Cumming RT, Le Tirant S, Linde JB, Solan ME, Foley EM, Eulin NEC, Lavado R, Whiting MF, Bradler S, Bank S (2023) On seven undescribed leaf insect species revealed within the recent “Tree of Leaves” (Phasmatodea, Phylliidae). ZooKeys 1173: 145-229. https://doi.org/10.3897/zookeys.1173.104413
“Stomp, squash, smash” has been the accompanying soundtrack to the expansion of an odd-looking bug through the Eastern US. The spotted lanternfly, a large planthopper native to Asia, has been popularized in media outlets as the most recent enemy one ought to kill on sight.
This charismatic insect was first discovered in the US in Berks county, Pennsylvania, in 2014, likely the result of an accidental introduction alongside shipments of landscaping materials. Since then, the invasive pest has spread throughout the country, fueled by its ability to hitch rides undetected on cargo and passenger vehicles, and aided by the widespread presence of one of its favorite food sources, the tree of heaven, another invasive in North America. As of 2023, it has been found in 14 US states.
Unfortunately, this species is not picky when it comes to the plants it consumes, favoring both crops and ornamentals, and showing a particular preference for cultivated grape. This dietary choice has impacted several wine-making areas throughout Pennsylvania and New York state, and is threatening important wine hubs on the Western coast of the US.
When it comes to controlling the spread of this pest, two of the main challenges for researchers and field managers alike are to 1) know where this species is today so that eradication campaigns can be targeted and 2) predict where it will be tomorrow, to invest in prevention practices. Both efforts rely on accurate and extensive knowledge of its past and present distribution.
Many state and federal agencies, as well as individual research institutions, have been involved in conducting surveys to detect this bug in the field. In addition, a campaign to raise public awareness has fostered the development of self-reporting tools citizens can use to track sightings of this insect. Unfortunately, given the different practices adopted by these parties, the data on the presence of spotted lanternfly are scattered and hard to access, which makes it harder to assess and manage its spread.
The need to put together a current, comprehensive, consistent and openly available dataset pushed researchers at Temple University to take action. A research group led by Dr. Matthew Helmus has been closely monitoring the spread of this invasive pest since its inception, contacting institutions and collecting data. In a recent work published in the journal NeoBiota, Dr. Helmus and Dr. Sebastiano De Bona, together with collaborators across several agencies, put together an anonymized and comprehensive dataset that collected all records of spotted lanternfly in the US to date. These records come from a plethora of sources, from control actions, citizen-science projects, and research efforts. The resulting dataset contains highly detailed data (at 1 km2 resolution) with yearly information on the presence or absence of spotted lanternflies, the establishment status of this pest, and estimated population density, across over 650,000 observations.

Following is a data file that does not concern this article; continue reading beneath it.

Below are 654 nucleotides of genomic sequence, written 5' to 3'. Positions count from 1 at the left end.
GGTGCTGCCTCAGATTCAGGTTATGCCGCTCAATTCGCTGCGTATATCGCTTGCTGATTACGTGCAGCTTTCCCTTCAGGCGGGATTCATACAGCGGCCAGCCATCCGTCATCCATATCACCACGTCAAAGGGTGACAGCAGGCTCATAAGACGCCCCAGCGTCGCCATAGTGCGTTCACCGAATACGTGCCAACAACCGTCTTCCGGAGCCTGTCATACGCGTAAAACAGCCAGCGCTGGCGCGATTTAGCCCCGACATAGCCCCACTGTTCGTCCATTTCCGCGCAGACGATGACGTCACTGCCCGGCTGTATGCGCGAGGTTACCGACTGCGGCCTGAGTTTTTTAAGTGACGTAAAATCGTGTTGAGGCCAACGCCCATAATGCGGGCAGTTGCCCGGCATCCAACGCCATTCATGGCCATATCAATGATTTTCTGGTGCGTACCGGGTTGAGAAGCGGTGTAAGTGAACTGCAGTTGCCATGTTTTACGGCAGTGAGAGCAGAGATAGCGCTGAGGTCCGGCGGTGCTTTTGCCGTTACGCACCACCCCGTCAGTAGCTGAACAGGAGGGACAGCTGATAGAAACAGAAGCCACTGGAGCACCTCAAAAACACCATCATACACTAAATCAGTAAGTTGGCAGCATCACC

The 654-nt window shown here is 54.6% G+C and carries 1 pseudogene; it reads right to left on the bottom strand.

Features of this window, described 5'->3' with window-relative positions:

“The lydemapr package will aid researchers, managers and the public in their understanding, modelling and managing of the spread of this invasive pest,” says Dr. De Bona, the lead author of the study.
The scientists hope that this package will make forecasting the spread of the spotted lanternfly easier and foster more effective collaboration between agencies and researchers.
De Bona S, Barringer L, Kurtz P, Losiewicz J, Parra GR, Helmus MR. 2023. lydemapr: an R package to track the spread of the invasive Spotted Lanternfly (Lycorma delicatula, White 1845)(Hemiptera, Fulgoridae) in the United States. NeoBiota 85: 151–168, DOI: 10.3897/neobiota.86.101471
The central region of Texas is a known hotspot of biological wonders. For the last five years, Dr. JoVonn Hill, an Assistant Professor and Director of the Mississippi Entomological Museum (MEM) at Mississippi State University, and his colleagues have made scientific expeditions to the area that have now revealed an extraordinary find.
The team uncovered seven previously unknown flightless grasshopper species, six of them endemic to the Edwards Plateau, which underscores the region’s extraordinary biodiversity.
With this discovery, Dr. Hill is paying tribute to two iconic musicians. In recognition of the “immense contributions” of Texas legends Willie Nelson and Jerry Jeff Walker, he has named two of these flightless grasshopper species after them.
“Melanoplus nelsoni and Melanoplus walkeri immortalize the enduring contributions of these legendary musicians and their connection to Texas,” he says.
“After these last few summers [of field studies], just like Mr. Nelson, we too have a little Texas in our souls,” he writes in his study, which was just published in the journal ZooKeys.
On Melanoplus walkeri, he writes: “Walker’s songs such as Hill Country Rain, Leavin’ Texas, and Sangria Wine brought me and my field team joy while traveling between field sites and added to the amazing ambiance of the Edwards Plateau.” In fact, the artist recorded his most influential album not far away from the spot where the new species was discovered.
Additionally, the team acknowledges the cultural heritage and deep connection to the region of the Comanche and Tonkawa tribes, naming two species after them, Melanoplus commanche and Melanoplus tonkawa respectively.
“These designations recognize the profound historical and cultural significance of the tribes in the region,” Dr. Hill explains.